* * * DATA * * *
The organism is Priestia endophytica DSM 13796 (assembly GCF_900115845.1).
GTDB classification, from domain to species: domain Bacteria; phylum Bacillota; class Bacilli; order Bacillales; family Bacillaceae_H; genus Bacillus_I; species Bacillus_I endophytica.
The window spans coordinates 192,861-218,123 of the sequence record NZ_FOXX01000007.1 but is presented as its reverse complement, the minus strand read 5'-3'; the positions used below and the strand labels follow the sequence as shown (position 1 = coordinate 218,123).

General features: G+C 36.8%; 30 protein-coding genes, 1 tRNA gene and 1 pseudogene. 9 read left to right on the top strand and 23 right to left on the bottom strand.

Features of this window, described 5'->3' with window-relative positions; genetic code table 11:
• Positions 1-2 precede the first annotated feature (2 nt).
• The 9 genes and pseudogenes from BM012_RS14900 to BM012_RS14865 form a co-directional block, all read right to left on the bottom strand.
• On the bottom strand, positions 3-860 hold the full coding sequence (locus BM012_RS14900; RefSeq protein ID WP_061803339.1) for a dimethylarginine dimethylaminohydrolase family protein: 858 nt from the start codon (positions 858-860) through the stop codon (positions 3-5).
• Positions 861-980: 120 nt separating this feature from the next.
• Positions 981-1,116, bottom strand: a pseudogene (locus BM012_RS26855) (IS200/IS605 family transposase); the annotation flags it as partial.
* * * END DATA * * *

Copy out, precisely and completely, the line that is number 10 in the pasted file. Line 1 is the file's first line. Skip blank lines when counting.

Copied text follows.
• Positions 981-1,116, bottom strand: a pseudogene (locus BM012_RS26855) (IS200/IS605 family transposase); the annotation flags it as partial.